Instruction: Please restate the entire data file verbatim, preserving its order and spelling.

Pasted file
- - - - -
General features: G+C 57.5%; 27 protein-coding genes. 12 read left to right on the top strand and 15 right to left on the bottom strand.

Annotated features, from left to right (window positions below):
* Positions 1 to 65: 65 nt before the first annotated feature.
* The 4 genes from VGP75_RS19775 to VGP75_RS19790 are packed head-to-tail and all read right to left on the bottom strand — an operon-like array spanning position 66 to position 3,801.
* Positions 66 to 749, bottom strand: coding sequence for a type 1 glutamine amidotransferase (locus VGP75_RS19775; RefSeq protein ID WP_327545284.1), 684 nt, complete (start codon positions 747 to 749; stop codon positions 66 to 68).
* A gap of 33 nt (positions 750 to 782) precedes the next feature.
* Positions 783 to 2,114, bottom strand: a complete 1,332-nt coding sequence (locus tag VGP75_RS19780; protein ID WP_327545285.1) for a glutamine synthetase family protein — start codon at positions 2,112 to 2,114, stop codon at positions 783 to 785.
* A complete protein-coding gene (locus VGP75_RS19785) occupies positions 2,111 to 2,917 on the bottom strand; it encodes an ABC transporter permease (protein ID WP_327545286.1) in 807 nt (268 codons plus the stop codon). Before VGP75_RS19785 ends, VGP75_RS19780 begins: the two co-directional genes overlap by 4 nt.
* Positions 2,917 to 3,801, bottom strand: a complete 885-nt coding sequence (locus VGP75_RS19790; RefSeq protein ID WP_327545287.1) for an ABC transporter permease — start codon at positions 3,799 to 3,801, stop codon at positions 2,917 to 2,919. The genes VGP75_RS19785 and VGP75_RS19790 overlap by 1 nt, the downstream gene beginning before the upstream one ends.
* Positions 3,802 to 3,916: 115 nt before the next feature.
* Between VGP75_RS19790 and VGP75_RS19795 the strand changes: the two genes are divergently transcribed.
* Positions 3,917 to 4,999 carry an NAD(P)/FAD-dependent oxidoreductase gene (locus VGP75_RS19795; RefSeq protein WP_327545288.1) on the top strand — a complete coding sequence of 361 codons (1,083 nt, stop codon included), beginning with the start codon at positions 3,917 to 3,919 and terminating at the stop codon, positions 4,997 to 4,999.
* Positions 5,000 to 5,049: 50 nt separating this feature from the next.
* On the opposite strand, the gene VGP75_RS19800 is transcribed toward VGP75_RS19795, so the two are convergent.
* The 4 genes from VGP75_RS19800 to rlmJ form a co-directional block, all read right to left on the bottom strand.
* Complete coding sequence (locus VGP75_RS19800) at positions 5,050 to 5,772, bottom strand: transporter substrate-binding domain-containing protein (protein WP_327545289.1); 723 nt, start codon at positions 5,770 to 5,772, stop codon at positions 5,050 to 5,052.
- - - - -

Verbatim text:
General features: G+C 57.5%; 27 protein-coding genes. 12 read left to right on the top strand and 15 right to left on the bottom strand.

Annotated features, from left to right (window positions below):
* Positions 1 to 65: 65 nt before the first annotated feature.
* The 4 genes from VGP75_RS19775 to VGP75_RS19790 are packed head-to-tail and all read right to left on the bottom strand — an operon-like array spanning position 66 to position 3,801.
* Positions 66 to 749, bottom strand: coding sequence for a type 1 glutamine amidotransferase (locus VGP75_RS19775; RefSeq protein ID WP_327545284.1), 684 nt, complete (start codon positions 747 to 749; stop codon positions 66 to 68).
* A gap of 33 nt (positions 750 to 782) precedes the next feature.
* Positions 783 to 2,114, bottom strand: a complete 1,332-nt coding sequence (locus tag VGP75_RS19780; protein ID WP_327545285.1) for a glutamine synthetase family protein — start codon at positions 2,112 to 2,114, stop codon at positions 783 to 785.
* A complete protein-coding gene (locus VGP75_RS19785) occupies positions 2,111 to 2,917 on the bottom strand; it encodes an ABC transporter permease (protein ID WP_327545286.1) in 807 nt (268 codons plus the stop codon). Before VGP75_RS19785 ends, VGP75_RS19780 begins: the two co-directional genes overlap by 4 nt.
* Positions 2,917 to 3,801, bottom strand: a complete 885-nt coding sequence (locus VGP75_RS19790; RefSeq protein ID WP_327545287.1) for an ABC transporter permease — start codon at positions 3,799 to 3,801, stop codon at positions 2,917 to 2,919. The genes VGP75_RS19785 and VGP75_RS19790 overlap by 1 nt, the downstream gene beginning before the upstream one ends.
* Positions 3,802 to 3,916: 115 nt before the next feature.
* Between VGP75_RS19790 and VGP75_RS19795 the strand changes: the two genes are divergently transcribed.
* Positions 3,917 to 4,999 carry an NAD(P)/FAD-dependent oxidoreductase gene (locus VGP75_RS19795; RefSeq protein WP_327545288.1) on the top strand — a complete coding sequence of 361 codons (1,083 nt, stop codon included), beginning with the start codon at positions 3,917 to 3,919 and terminating at the stop codon, positions 4,997 to 4,999.
* Positions 5,000 to 5,049: 50 nt separating this feature from the next.
* On the opposite strand, the gene VGP75_RS19800 is transcribed toward VGP75_RS19795, so the two are convergent.
* The 4 genes from VGP75_RS19800 to rlmJ form a co-directional block, all read right to left on the bottom strand.
* Complete coding sequence (locus VGP75_RS19800) at positions 5,050 to 5,772, bottom strand: transporter substrate-binding domain-containing protein (protein WP_327545289.1); 723 nt, start codon at positions 5,770 to 5,772, stop codon at positions 5,050 to 5,052.